November 9, 2018

Rekindling Literacy Instruction in Honduras

Teacher professional development is at the center of efforts to improve learning for over half a million students.

Strengthening teachers' skills is one way the De Lectores a Líderes project is working to improve literacy education in Honduras.

Every day, students in Honduras are confronted with significant barriers to getting a quality education. Few schools have computers, and many do not have enough books or teachers.

Students also face the pervasive threat of violence. Gang presence is particularly acute in Honduras’ large cities, and gang members often infiltrate schools, intimidating teachers and students. In some cases, gangs prevent students and teachers from attending classes, as the walk to school would require them to pass through rival territory.

But teaching young students how to read, says teacher Elena Morales,* gives them relief from daily stressors and opens their minds to new ideas and experiences—and at the same time provides them with the skills they need to take advantage of future educational, economic, and civic opportunities.

“The only thing that can give hope to children is reading,” says Morales. “[When they read], their mind flies to other places.”

Morales is one of more than 800 teacher facilitators with EDC’s USAID-funded De Lectores a Líderes project, which is working to improve literacy education for more than half a million students in Honduras. The project—also known as the Honduras Reading Activity—is an important part of an education-based effort to interrupt the cycle of poverty and violence that has existed in Honduras for decades.

De Lectores a Líderes is a national effort, and project staff are working closely with the Ministry of Education to strengthen the educational system in Honduras. In addition to teacher training, the project is also updating the national literacy standards, revising and developing teaching and learning materials, establishing public-private partnerships to support improved literacy outcomes, and creating school and community libraries.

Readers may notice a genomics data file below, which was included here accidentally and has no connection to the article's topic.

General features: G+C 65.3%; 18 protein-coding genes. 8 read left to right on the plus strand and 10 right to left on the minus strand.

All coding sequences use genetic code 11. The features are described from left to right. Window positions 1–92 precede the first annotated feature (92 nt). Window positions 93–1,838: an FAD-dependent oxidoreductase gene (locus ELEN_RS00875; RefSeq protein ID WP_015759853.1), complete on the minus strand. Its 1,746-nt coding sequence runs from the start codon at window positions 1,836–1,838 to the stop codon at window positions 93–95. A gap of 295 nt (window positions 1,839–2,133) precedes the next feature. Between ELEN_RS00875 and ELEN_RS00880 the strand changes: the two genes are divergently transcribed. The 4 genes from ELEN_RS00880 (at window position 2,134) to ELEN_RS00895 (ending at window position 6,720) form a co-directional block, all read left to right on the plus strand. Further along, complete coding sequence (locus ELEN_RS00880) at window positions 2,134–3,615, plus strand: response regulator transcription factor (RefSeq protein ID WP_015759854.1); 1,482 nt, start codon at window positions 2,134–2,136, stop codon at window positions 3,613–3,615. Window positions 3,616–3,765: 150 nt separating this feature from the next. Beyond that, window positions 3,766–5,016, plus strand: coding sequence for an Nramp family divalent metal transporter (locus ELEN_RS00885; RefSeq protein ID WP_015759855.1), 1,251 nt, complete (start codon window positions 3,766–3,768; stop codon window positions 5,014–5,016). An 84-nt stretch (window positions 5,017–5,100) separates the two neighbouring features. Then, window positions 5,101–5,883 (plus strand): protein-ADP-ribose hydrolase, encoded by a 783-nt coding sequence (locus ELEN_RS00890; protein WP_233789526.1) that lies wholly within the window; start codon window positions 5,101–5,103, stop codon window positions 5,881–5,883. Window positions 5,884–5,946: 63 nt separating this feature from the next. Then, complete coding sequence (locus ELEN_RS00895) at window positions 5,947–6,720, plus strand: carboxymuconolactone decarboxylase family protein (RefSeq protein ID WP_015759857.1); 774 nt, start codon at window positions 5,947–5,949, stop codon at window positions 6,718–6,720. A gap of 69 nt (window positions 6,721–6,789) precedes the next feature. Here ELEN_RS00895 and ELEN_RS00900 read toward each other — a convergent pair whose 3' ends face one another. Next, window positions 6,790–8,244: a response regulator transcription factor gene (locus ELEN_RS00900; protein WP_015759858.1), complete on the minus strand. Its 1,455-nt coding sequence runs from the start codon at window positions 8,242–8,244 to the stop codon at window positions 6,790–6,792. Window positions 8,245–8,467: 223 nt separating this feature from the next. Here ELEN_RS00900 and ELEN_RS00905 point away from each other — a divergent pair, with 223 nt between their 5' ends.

But at the core of the project are dedicated teacher facilitators like Morales, who models effective teaching strategies, observes lessons, and helps teachers improve their literacy instruction at a school in a gang-controlled community in Tegucigalpa, the country’s capital.

Alba Espinoza* is another teacher facilitator. She journeys four hours—two by bus, two by foot—to do similar work in a remote community of about 300 people in the western part of the country. The rural village lacks electricity, cell phone service, and Internet access, and without Espinoza’s weekly trips to the community, it is unlikely that the teachers there would ever receive any support.

“Basic things, like making photocopies, is difficult here,” says Espinoza. “It's like being on an island.”

Both Morales and Espinoza face many challenges in the schools they support. But the work they are doing is critical to the long-term improvement of Honduras’ educational system, says EDC’s Vilma Valerio, who is the teacher training advisor for De Lectores a Líderes.

“The work of teacher facilitators is the backbone of the project,” says Valerio. “They are the ones who train and accompany the broad base of classroom teachers, and they represent the only real chance for sustainable activity due to their place in the educational system.”

Valerio adds that this peer-coaching approach is relatively new in Honduras, where teacher professional development has often been perceived as an administrative task rather than as a tool to drive systemic educational change. However, teacher facilitators such as Morales and Espinoza are inspiring educators to improve their practice.

“Through their effort, passion, and conviction, [the teacher facilitators] will radiate the energy needed to improve day-to-day teaching of reading and writing in Honduras,” says Valerio.

For evidence that this approach is working, one only has to talk to Morales, who remains dedicated despite the many challenges that she—and the teachers and students she supports—face every day.

“We do not give up,” she says. “Outside these walls, there are constant problems of violence and gangs, but we fight for children.”

*For safety reasons, some names have been changed.